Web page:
Tuesday, December 24, 2013


Christmas time is here and since America was established on Christian/Judean principals it is important for us to recognize that the birth of Jesus Christ is celebrated throughout the world.  Sure the glitz and socioeconomic aspects of Christmas have grown to overshadow the true reason and spirit of Christmas, but let’s not be duped by Madison Avenue.  Don’t take the Jos A. Bank specials of buy 1 get 3 free to be the reason that you celebrate Christmas.  Actually if you look in your Bible in the book of Luke Chapter 2, verses 1-20, it will tell the whole story of the birth of Jesus.  This simple story has captured the hearts and minds of people throughout the world.  It is the beginning of Christianity and ignites the spirit of giving and good will toward others.  This Christmas Spirit is the celebration of the birth of the Savior of all Christians. 

Santa, his travels, and all his gifts are symbolic in that he gives to people he doesn’t even know because they are supposed to be good.  The Three Wise Men traveled following a star and gave their most precious possessions to a baby that angels professed to be the son of God.  The innocence of a babe lying in a manger inspired their generosity.  This is the meaning of Christmas as we know it today.  This celebration where we surround ourselves with family, over eat and over spend, also overshadows its true meaning.  Please take some time to lend some authenticity to the Christmas Spirit.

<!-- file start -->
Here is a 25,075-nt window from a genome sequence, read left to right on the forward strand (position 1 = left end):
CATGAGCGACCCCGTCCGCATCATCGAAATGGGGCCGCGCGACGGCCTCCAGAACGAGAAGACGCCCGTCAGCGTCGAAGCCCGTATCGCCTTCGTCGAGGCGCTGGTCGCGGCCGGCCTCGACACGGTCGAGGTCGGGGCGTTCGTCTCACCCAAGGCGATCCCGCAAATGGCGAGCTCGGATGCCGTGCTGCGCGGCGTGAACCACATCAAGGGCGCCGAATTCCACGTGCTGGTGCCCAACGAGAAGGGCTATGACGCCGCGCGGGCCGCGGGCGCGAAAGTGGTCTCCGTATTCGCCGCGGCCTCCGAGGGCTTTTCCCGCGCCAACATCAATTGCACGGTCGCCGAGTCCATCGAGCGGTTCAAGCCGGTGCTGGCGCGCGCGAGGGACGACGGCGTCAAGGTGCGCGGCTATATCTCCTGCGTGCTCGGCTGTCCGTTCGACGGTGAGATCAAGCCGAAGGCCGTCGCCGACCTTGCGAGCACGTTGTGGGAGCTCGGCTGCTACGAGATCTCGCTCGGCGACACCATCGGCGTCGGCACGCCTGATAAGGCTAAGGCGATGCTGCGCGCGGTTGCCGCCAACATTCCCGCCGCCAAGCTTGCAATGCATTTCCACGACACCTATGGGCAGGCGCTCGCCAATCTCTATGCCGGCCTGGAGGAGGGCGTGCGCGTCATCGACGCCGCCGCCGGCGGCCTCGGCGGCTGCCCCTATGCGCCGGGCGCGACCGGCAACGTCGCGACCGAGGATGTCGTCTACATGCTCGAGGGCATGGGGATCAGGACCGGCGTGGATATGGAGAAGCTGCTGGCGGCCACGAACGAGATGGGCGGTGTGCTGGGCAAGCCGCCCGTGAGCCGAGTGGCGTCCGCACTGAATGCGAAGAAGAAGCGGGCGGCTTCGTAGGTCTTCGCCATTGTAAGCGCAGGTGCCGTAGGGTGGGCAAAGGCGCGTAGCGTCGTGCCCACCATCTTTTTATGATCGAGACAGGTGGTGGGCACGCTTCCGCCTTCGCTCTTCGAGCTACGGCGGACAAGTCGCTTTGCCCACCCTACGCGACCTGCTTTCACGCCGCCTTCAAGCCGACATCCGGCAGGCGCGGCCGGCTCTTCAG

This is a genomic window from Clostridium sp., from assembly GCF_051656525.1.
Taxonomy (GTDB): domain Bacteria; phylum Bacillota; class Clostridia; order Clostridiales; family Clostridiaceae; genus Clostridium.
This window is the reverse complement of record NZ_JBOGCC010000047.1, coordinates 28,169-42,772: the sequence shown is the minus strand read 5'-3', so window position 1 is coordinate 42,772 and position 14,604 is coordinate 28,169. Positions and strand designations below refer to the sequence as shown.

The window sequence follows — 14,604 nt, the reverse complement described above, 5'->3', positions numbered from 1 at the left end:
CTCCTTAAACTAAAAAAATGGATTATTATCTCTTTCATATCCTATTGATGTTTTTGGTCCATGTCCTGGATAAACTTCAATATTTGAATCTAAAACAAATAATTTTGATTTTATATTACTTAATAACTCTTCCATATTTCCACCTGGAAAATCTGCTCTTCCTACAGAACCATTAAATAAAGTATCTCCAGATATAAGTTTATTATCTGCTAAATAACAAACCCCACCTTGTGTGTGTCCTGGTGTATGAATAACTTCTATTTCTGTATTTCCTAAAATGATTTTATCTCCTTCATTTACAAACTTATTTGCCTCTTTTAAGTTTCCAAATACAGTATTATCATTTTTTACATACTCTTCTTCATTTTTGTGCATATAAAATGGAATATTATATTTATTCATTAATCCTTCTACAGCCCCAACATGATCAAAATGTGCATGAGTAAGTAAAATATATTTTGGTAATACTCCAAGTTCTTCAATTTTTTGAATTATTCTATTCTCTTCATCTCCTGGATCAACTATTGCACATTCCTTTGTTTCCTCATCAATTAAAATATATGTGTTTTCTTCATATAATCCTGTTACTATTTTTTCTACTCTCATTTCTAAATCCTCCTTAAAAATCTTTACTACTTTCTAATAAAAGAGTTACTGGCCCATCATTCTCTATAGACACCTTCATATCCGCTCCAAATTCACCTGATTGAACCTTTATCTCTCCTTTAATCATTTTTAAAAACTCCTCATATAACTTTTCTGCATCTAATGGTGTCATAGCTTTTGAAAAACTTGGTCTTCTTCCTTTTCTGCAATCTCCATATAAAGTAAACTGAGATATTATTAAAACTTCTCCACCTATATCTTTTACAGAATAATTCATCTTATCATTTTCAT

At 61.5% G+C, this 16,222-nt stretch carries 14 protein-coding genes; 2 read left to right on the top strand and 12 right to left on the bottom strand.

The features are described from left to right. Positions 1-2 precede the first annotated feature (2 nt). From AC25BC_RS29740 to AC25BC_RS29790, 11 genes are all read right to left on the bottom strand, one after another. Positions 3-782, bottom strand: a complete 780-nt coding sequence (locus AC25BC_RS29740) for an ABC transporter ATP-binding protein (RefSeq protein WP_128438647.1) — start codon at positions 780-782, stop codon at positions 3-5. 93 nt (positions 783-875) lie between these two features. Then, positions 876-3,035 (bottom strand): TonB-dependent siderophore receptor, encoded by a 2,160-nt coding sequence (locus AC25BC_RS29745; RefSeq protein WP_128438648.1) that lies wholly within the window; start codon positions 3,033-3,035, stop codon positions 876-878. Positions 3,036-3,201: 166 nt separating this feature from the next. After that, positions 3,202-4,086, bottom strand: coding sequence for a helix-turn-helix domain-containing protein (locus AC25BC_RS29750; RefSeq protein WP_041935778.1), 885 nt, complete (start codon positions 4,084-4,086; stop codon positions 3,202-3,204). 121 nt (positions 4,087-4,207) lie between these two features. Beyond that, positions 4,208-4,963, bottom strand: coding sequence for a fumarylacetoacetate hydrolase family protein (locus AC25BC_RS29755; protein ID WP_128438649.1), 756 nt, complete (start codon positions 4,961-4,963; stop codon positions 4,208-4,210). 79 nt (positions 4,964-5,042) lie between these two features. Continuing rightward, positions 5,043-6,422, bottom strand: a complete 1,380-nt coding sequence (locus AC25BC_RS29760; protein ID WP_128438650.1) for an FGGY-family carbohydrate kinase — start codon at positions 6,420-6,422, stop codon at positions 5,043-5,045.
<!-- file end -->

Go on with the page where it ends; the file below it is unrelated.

And if I might ask, while you are gathered round the table this Christmas, would you take the time for a small prayer.  All around the world tonight, there are young men and women who are watching over us to keep our freedoms safe and intact for future generations.  They can’t be with their families this Christmas.  Please ask that they be kept safe and returned home to their loved ones soon.

God Bless You and Merry Christmas

Sunday, December 22, 2013

700 Kyle St.

Anyone that lives near the Tree Top addition knows that the house at 700 Kyle burned several months ago.  Now it is an eyesore and people want to know what is being done about this problem.  Rumors were started that it was a Meth House and that the laboratory burned up.  This simply isn’t the case.  An addition over the garage was constructed, and the wiring was faulty and the house caught on fire. 

Code enforcement issued a citation concerning the house access and the owner constructed a chain link fence to limit the access.  Then months passed with nothing being done about the property.  Everyone thought that the insurance company was dragging its feet.  Apparently there is no insurance company.  Code control was prepared to issue another citation and the owner has simply vanished.  So the next step is a DSS hearing.  A Dangerous and Substandard Structure hearing is scheduled for 6 February and this property will be on the agenda.  This is the first step in the removal of the structure from the property.  It will take time but the gears are slowly moving in the proper direction allowing the property owner the due diligence that is required.

Wednesday, December 18, 2013

Student Housing